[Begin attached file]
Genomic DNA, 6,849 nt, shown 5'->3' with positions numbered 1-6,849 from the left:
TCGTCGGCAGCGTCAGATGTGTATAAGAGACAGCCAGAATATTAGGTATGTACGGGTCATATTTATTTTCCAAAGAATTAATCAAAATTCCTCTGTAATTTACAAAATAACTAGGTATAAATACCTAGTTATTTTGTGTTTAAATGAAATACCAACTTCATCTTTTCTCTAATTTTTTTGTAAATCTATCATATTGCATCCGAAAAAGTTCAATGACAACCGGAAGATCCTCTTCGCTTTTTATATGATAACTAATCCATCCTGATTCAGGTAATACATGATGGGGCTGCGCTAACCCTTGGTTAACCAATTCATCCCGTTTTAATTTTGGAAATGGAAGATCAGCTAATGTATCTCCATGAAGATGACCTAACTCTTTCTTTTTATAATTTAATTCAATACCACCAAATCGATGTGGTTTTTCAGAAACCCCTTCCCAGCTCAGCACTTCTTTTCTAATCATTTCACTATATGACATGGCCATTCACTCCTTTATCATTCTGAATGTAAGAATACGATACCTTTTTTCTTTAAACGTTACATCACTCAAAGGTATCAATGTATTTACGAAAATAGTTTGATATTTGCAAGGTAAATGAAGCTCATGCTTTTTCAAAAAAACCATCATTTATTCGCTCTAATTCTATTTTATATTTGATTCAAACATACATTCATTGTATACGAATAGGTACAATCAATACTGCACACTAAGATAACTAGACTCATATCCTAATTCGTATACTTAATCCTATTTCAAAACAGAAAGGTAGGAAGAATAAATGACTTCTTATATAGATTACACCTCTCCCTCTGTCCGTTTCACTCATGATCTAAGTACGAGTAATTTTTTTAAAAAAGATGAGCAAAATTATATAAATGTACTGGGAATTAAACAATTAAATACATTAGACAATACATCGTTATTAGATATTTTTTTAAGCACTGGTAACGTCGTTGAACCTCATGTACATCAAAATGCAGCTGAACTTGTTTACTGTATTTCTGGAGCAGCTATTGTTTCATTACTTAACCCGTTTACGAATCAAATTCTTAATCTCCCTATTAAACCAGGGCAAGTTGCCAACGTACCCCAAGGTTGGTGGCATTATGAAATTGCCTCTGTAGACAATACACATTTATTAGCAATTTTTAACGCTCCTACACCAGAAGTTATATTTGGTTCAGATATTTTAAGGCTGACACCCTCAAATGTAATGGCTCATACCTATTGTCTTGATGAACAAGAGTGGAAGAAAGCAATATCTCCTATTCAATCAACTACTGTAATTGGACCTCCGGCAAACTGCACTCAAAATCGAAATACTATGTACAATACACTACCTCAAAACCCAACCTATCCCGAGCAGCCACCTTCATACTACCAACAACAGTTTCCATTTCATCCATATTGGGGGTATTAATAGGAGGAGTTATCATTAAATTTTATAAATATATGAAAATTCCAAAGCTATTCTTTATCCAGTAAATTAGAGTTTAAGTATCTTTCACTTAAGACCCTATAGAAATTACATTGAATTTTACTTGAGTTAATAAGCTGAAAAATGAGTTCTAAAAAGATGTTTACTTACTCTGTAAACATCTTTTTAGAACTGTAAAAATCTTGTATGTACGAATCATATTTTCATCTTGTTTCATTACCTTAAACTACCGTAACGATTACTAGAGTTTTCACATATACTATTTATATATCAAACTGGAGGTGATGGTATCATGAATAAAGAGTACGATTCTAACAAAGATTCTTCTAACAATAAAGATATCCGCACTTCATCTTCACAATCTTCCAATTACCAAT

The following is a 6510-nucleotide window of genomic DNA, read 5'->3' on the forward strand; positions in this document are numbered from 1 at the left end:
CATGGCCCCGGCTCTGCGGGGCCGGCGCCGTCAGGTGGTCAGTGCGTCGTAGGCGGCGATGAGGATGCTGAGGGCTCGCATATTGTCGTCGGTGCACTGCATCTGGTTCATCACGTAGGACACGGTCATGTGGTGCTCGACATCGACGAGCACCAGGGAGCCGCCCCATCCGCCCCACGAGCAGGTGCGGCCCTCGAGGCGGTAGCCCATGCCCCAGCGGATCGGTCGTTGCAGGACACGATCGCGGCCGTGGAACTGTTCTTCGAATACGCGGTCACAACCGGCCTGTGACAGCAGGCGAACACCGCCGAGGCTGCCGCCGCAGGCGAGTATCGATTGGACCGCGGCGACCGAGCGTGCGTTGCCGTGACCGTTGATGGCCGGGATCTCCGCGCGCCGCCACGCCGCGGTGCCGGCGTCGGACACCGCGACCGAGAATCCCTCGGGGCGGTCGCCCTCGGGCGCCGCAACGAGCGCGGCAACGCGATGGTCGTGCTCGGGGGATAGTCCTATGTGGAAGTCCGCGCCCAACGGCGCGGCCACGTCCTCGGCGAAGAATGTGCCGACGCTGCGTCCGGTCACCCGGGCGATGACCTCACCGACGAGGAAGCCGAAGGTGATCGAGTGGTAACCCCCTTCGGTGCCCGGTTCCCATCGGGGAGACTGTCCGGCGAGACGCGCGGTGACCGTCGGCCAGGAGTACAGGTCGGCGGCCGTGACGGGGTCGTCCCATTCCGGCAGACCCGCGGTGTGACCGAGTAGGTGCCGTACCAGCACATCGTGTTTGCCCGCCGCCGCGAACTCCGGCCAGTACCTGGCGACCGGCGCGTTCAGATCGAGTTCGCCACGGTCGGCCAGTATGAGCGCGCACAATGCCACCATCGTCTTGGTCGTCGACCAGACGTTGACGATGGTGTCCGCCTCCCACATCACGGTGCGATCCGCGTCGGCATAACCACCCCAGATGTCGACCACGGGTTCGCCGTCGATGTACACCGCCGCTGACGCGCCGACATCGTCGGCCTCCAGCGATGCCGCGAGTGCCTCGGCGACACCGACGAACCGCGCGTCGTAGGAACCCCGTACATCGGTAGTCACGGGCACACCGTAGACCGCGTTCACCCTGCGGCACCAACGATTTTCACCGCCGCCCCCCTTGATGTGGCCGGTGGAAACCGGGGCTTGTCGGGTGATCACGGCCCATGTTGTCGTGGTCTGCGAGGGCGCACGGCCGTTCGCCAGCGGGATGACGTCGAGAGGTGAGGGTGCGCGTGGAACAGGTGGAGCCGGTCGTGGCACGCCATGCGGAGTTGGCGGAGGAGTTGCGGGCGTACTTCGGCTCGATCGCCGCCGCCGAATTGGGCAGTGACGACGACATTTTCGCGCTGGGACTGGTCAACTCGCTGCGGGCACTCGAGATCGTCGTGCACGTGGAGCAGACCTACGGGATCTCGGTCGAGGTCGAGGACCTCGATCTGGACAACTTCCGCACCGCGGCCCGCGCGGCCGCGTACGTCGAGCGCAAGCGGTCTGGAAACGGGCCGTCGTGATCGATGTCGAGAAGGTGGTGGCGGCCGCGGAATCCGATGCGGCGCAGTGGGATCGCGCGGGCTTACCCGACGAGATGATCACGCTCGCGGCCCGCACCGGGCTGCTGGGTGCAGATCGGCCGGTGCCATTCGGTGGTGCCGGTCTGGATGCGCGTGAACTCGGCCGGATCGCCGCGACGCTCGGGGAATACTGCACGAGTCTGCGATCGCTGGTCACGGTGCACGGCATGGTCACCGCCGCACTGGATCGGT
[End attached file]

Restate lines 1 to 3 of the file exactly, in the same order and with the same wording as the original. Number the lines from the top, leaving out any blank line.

Genomic DNA, 6,849 nt, shown 5'->3' with positions numbered 1-6,849 from the left:
TCGTCGGCAGCGTCAGATGTGTATAAGAGACAGCCAGAATATTAGGTATGTACGGGTCATATTTATTTTCCAAAGAATTAATCAAAATTCCTCTGTAATTTACAAAATAACTAGGTATAAATACCTAGTTATTTTGTGTTTAAATGAAATACCAACTTCATCTTTTCTCTAATTTTTTTGTAAATCTATCATATTGCATCCGAAAAAGTTCAATGACAACCGGAAGATCCTCTTCGCTTTTTATATGATAACTAATCCATCCTGATTCAGGTAATACATGATGGGGCTGCGCTAACCCTTGGTTAACCAATTCATCCCGTTTTAATTTTGGAAATGGAAGATCAGCTAATGTATCTCCATGAAGATGACCTAACTCTTTCTTTTTATAATTTAATTCAATACCACCAAATCGATGTGGTTTTTCAGAAACCCCTTCCCAGCTCAGCACTTCTTTTCTAATCATTTCACTATATGACATGGCCATTCACTCCTTTATCATTCTGAATGTAAGAATACGATACCTTTTTTCTTTAAACGTTACATCACTCAAAGGTATCAATGTATTTACGAAAATAGTTTGATATTTGCAAGGTAAATGAAGCTCATGCTTTTTCAAAAAAACCATCATTTATTCGCTCTAATTCTATTTTATATTTGATTCAAACATACATTCATTGTATACGAATAGGTACAATCAATACTGCACACTAAGATAACTAGACTCATATCCTAATTCGTATACTTAATCCTATTTCAAAACAGAAAGGTAGGAAGAATAAATGACTTCTTATATAGATTACACCTCTCCCTCTGTCCGTTTCACTCATGATCTAAGTACGAGTAATTTTTTTAAAAAAGATGAGCAAAATTATATAAATGTACTGGGAATTAAACAATTAAATACATTAGACAATACATCGTTATTAGATATTTTTTTAAGCACTGGTAACGTCGTTGAACCTCATGTACATCAAAATGCAGCTGAACTTGTTTACTGTATTTCTGGAGCAGCTATTGTTTCATTACTTAACCCGTTTACGAATCAAATTCTTAATCTCCCTATTAAACCAGGGCAAGTTGCCAACGTACCCCAAGGTTGGTGGCATTATGAAATTGCCTCTGTAGACAATACACATTTATTAGCAATTTTTAACGCTCCTACACCAGAAGTTATATTTGGTTCAGATATTTTAAGGCTGACACCCTCAAATGTAATGGCTCATACCTATTGTCTTGATGAACAAGAGTGGAAGAAAGCAATATCTCCTATTCAATCAACTACTGTAATTGGACCTCCGGCAAACTGCACTCAAAATCGAAATACTATGTACAATACACTACCTCAAAACCCAACCTATCCCGAGCAGCCACCTTCATACTACCAACAACAGTTTCCATTTCATCCATATTGGGGGTATTAATAGGAGGAGTTATCATTAAATTTTATAAATATATGAAAATTCCAAAGCTATTCTTTATCCAGTAAATTAGAGTTTAAGTATCTTTCACTTAAGACCCTATAGAAATTACATTGAATTTTACTTGAGTTAATAAGCTGAAAAATGAGTTCTAAAAAGATGTTTACTTACTCTGTAAACATCTTTTTAGAACTGTAAAAATCTTGTATGTACGAATCATATTTTCATCTTGTTTCATTACCTTAAACTACCGTAACGATTACTAGAGTTTTCACATATACTATTTATATATCAAACTGGAGGTGATGGTATCATGAATAAAGAGTACGATTCTAACAAAGATTCTTCTAACAATAAAGATATCCGCACTTCATCTTCACAATCTTCCAATTACCAAT

The following is a 6510-nucleotide window of genomic DNA, read 5'->3' on the forward strand; positions in this document are numbered from 1 at the left end: